The relevance of brain projections to psychology was clear when Deisseroth discussed his research on anxiety. By cleverly deploying optogenetic techniques, Deisseroth and his colleagues had demonstrated that three separate projections from the same brain region—the bed nucleus of the stria terminalis—independently control three different components of anxiety. One pathway increases your breathing rate, another makes you act more conservatively, and a third makes you feel bad. In Projections, Deisseroth illustrates this astonishing separability with the case of “Mateo,” a patient of his who had recently lost his wife but could not manage to cry. Crying, too, Deisseroth suggests, is importantly separated in the brain from feelings of sadness. At some point in our long history, through a small change in the brain’s pathways, crying became a common part of the experience of grief. But it’s not universal, and it’s not intrinsic—it all comes down to the brain’s projections.

 After discussing his anxiety research, Deisseroth spoke in more detail about a patient of his, “Charles,” who is autistic and struggles with anxiety. Through months of treatment, Deisseroth was able to help Charles resolve much of his anxiety, but as he did so he noticed something unexpected: As much as Charles’s condition had improved, he was still unable to look Deisseroth in the eye for any significant period of time. “I was stunned by this disparity,” Deisseroth said. When he asked Charles about this, he learned that Charles wasn’t avoiding eye contact out of anxiety; rather, he found it too difficult to process Deisseroth’s changing facial expressions while also maintaining a conversation.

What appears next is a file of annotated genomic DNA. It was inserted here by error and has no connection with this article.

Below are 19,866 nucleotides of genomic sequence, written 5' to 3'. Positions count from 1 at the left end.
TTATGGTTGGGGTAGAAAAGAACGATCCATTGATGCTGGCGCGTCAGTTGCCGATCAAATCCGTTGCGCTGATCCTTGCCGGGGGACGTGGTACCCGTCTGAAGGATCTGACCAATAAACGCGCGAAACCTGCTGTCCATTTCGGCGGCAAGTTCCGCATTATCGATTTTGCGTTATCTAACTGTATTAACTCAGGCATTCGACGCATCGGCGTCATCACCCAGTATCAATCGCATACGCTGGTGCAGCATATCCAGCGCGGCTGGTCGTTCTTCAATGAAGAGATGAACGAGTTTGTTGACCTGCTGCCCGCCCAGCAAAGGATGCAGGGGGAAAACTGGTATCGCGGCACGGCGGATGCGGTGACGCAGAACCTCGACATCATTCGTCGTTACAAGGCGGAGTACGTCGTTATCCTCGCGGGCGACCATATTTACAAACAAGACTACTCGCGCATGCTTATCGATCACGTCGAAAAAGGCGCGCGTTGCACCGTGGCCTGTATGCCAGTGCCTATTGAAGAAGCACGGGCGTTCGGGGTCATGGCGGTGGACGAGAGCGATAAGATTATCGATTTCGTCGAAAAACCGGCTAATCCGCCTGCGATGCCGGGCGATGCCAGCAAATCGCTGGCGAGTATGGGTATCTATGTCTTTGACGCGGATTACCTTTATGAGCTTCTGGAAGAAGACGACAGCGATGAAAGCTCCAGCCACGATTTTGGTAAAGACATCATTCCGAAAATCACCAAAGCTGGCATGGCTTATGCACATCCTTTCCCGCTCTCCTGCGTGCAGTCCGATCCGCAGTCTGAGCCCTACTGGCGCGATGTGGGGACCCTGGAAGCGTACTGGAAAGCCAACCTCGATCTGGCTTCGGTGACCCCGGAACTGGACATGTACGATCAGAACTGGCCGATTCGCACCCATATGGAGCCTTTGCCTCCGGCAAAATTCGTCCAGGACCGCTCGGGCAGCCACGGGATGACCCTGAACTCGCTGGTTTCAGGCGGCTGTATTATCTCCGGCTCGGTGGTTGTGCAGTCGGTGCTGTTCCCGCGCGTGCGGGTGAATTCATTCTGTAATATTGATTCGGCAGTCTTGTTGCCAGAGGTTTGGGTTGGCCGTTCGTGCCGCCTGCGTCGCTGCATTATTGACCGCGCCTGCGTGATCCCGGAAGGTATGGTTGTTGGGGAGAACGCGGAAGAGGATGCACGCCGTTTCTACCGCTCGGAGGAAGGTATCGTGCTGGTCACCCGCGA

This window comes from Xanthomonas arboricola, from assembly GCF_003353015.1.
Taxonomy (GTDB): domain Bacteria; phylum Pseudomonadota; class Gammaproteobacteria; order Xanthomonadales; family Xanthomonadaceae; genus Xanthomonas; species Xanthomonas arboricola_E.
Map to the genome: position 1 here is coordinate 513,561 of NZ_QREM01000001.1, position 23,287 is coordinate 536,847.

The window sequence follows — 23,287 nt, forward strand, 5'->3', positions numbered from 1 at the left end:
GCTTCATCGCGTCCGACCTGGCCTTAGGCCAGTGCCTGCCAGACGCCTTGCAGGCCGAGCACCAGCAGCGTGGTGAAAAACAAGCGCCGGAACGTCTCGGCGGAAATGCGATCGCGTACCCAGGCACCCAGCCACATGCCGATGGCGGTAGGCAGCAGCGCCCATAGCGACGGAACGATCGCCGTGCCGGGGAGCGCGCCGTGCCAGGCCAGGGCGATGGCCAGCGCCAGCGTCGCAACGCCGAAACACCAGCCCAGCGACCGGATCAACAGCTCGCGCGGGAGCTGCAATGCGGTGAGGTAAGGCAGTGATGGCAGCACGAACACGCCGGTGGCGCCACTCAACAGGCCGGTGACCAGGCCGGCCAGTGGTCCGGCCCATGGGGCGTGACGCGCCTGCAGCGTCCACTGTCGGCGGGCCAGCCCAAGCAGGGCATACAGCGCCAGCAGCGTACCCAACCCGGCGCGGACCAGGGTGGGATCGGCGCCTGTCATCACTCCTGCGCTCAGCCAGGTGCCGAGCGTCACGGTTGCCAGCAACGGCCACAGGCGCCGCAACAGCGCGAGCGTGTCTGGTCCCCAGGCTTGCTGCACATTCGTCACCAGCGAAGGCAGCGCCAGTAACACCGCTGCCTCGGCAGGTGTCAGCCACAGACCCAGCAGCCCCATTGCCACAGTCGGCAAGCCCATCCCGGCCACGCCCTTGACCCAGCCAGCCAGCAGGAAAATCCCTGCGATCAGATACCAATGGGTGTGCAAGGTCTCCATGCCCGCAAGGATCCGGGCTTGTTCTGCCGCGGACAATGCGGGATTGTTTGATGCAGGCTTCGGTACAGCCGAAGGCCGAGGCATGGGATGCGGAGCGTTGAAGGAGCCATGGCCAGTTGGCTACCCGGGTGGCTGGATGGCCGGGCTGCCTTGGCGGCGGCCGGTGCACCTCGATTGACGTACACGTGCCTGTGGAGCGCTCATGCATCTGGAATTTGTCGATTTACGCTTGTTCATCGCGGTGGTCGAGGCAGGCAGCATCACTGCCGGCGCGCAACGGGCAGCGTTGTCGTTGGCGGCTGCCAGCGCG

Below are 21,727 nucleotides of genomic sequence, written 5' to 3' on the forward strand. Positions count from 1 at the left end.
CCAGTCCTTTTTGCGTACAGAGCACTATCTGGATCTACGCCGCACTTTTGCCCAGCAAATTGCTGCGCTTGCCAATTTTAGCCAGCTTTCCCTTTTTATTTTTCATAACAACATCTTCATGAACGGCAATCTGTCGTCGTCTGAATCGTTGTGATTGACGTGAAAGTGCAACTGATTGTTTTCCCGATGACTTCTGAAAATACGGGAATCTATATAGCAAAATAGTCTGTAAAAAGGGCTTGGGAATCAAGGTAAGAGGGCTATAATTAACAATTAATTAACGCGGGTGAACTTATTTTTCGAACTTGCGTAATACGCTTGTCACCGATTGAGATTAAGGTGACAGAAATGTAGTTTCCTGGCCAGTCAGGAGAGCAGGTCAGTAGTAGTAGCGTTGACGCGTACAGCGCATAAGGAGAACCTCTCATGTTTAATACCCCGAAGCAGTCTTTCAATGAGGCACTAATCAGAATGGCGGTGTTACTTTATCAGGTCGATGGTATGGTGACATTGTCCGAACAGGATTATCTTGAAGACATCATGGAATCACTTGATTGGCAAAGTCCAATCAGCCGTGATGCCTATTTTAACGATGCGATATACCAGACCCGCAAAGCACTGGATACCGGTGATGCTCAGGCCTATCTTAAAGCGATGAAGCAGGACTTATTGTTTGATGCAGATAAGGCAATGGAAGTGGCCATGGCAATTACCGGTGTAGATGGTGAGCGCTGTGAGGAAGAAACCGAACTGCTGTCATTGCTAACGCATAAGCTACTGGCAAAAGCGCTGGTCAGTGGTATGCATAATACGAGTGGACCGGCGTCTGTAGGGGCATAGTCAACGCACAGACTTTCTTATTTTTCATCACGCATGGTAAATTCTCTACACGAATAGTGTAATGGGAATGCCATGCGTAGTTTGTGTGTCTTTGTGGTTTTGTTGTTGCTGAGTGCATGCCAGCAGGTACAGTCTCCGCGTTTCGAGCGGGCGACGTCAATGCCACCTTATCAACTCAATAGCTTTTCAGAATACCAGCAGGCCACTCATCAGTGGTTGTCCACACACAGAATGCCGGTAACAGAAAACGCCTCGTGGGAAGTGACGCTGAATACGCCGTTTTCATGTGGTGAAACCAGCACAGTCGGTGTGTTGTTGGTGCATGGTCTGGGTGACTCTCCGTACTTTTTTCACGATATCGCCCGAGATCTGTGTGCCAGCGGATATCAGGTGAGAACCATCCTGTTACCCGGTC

This observation, too, seemed to Deisseroth to be rooted in neuroscience. Some neurons are excitatory—they make other neurons more likely to fire—and some are inhibitory, and all brains need to maintain a balance between this excitation and inhibition. In autistic people, Deisseroth said, that balance may work a bit differently, which might make it difficult for them to process incoming information quickly. On the other hand, he noted, that imbalance may confer some cognitive advantages. Deisseroth is interested broadly in the ways in which psychiatric states can be advantageous—in the symposium, he related a story from his undergraduate years in which, after a mugging, he experienced a temporary state of increased energy. While in that state, he said, his mood was elevated, and he needed less sleep. He drew a connection to mania.  “It made me think, is there a hidden logic to some of these states?” he said.

That logic could explain why some conditions are so common across the human population. Deisseroth connected psychiatric states like mania to sickle cell anemia, a disease caused by having two copies of a mutation that, when present only once, protects against malaria. Similarly, he suggested, the advantages of occasional manic states could have evolutionarily favored some genes that can also lead to conditions like bipolar disorder.

As a clinician, Deisseroth doesn’t just seek to resolve these puzzles about neurobiology and evolution and mental illness—he also aspires to contribute to novel treatments. For him, developing better treatments for mental illness will require bridging the scales of neurons and entire brains, as he has worked to do in much of his career and in the pages of Projections. “We don’t really understand those big questions yet,” he said. “But once we understand those, that opens the door to treatment.”

Karl Deisseroth
Prof. Karl Deisseroth, Stanford U.

The eWEAR-TCCI awards for science writing is a project commissioned by the Wearable Electronics Initiative (eWEAR) at Stanford University and made possible by funding through eWEAR industrial affiliates program member Shanda Group and the Tianqiao and Chrissy Chen Institute (TCCI®).